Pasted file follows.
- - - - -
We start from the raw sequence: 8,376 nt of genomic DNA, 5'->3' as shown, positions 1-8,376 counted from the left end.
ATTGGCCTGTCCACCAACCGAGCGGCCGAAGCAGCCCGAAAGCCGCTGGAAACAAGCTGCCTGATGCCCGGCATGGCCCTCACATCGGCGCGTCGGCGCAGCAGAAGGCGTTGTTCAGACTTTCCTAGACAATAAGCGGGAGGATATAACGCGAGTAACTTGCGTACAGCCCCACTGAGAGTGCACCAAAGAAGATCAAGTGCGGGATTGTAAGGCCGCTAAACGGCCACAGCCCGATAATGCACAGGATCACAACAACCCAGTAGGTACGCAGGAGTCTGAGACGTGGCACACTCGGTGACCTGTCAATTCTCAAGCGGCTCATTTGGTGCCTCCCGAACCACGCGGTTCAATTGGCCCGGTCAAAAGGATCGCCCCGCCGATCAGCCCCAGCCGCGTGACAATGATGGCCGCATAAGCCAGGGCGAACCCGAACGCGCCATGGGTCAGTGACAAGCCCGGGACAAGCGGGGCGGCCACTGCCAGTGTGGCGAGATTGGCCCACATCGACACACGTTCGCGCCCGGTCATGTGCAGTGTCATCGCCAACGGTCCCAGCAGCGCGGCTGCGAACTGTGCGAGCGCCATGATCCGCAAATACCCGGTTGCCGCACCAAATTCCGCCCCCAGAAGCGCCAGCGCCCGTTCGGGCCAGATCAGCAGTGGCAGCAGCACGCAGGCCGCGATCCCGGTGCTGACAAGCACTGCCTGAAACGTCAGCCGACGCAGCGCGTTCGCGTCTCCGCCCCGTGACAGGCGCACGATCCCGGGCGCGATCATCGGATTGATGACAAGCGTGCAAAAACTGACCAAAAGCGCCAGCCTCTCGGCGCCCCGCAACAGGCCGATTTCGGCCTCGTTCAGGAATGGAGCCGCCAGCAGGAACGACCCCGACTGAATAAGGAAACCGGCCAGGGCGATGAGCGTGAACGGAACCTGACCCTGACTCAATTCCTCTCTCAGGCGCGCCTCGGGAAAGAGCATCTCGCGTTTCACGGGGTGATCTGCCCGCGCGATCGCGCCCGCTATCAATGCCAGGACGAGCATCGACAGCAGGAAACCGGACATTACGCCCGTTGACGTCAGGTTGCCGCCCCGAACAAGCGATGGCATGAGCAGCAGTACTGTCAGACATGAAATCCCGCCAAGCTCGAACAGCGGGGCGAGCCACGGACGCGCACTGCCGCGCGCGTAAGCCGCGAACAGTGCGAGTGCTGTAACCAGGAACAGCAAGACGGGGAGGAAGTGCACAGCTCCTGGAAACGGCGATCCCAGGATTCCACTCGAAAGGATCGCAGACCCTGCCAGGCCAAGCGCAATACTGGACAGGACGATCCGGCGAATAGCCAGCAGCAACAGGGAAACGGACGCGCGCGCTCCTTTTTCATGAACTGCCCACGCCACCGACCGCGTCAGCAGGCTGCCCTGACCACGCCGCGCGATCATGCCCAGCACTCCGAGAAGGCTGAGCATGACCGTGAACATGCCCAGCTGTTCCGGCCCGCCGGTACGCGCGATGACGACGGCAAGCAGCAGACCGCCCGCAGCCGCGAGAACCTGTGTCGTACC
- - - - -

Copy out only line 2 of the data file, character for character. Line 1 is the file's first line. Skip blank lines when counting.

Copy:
ATTGGCCTGTCCACCAACCGAGCGGCCGAAGCAGCCCGAAAGCCGCTGGAAACAAGCTGCCTGATGCCCGGCATGGCCCTCACATCGGCGCGTCGGCGCAGCAGAAGGCGTTGTTCAGACTTTCCTAGACAATAAGCGGGAGGATATAACGCGAGTAACTTGCGTACAGCCCCACTGAGAGTGCACCAAAGAAGATCAAGTGCGGGATTGTAAGGCCGCTAAACGGCCACAGCCCGATAATGCACAGGATCACAACAACCCAGTAGGTACGCAGGAGTCTGAGACGTGGCACACTCGGTGACCTGTCAATTCTCAAGCGGCTCATTTGGTGCCTCCCGAACCACGCGGTTCAATTGGCCCGGTCAAAAGGATCGCCCCGCCGATCAGCCCCAGCCGCGTGACAATGATGGCCGCATAAGCCAGGGCGAACCCGAACGCGCCATGGGTCAGTGACAAGCCCGGGACAAGCGGGGCGGCCACTGCCAGTGTGGCGAGATTGGCCCACATCGACACACGTTCGCGCCCGGTCATGTGCAGTGTCATCGCCAACGGTCCCAGCAGCGCGGCTGCGAACTGTGCGAGCGCCATGATCCGCAAATACCCGGTTGCCGCACCAAATTCCGCCCCCAGAAGCGCCAGCGCCCGTTCGGGCCAGATCAGCAGTGGCAGCAGCACGCAGGCCGCGATCCCGGTGCTGACAAGCACTGCCTGAAACGTCAGCCGACGCAGCGCGTTCGCGTCTCCGCCCCGTGACAGGCGCACGATCCCGGGCGCGATCATCGGATTGATGACAAGCGTGCAAAAACTGACCAAAAGCGCCAGCCTCTCGGCGCCCCGCAACAGGCCGATTTCGGCCTCGTTCAGGAATGGAGCCGCCAGCAGGAACGACCCCGACTGAATAAGGAAACCGGCCAGGGCGATGAGCGTGAACGGAACCTGACCCTGACTCAATTCCTCTCTCAGGCGCGCCTCGGGAAAGAGCATCTCGCGTTTCACGGGGTGATCTGCCCGCGCGATCGCGCCCGCTATCAATGCCAGGACGAGCATCGACAGCAGGAAACCGGACATTACGCCCGTTGACGTCAGGTTGCCGCCCCGAACAAGCGATGGCATGAGCAGCAGTACTGTCAGACATGAAATCCCGCCAAGCTCGAACAGCGGGGCGAGCCACGGACGCGCACTGCCGCGCGCGTAAGCCGCGAACAGTGCGAGTGCTGTAACCAGGAACAGCAAGACGGGGAGGAAGTGCACAGCTCCTGGAAACGGCGATCCCAGGATTCCACTCGAAAGGATCGCAGACCCTGCCAGGCCAAGCGCAATACTGGACAGGACGATCCGGCGAATAGCCAGCAGCAACAGGGAAACGGACGCGCGCGCTCCTTTTTCATGAACTGCCCACGCCACCGACCGCGTCAGCAGGCTGCCCTGACCACGCCGCGCGATCATGCCCAGCACTCCGAGAAGGCTGAGCATGACCGTGAACATGCCCAGCTGTTCCGGCCCGCCGGTACGCGCGATGACGACGGCAAGCAGCAGACCGCCCGCAGCCGCGAGAACCTGTGTCGTACC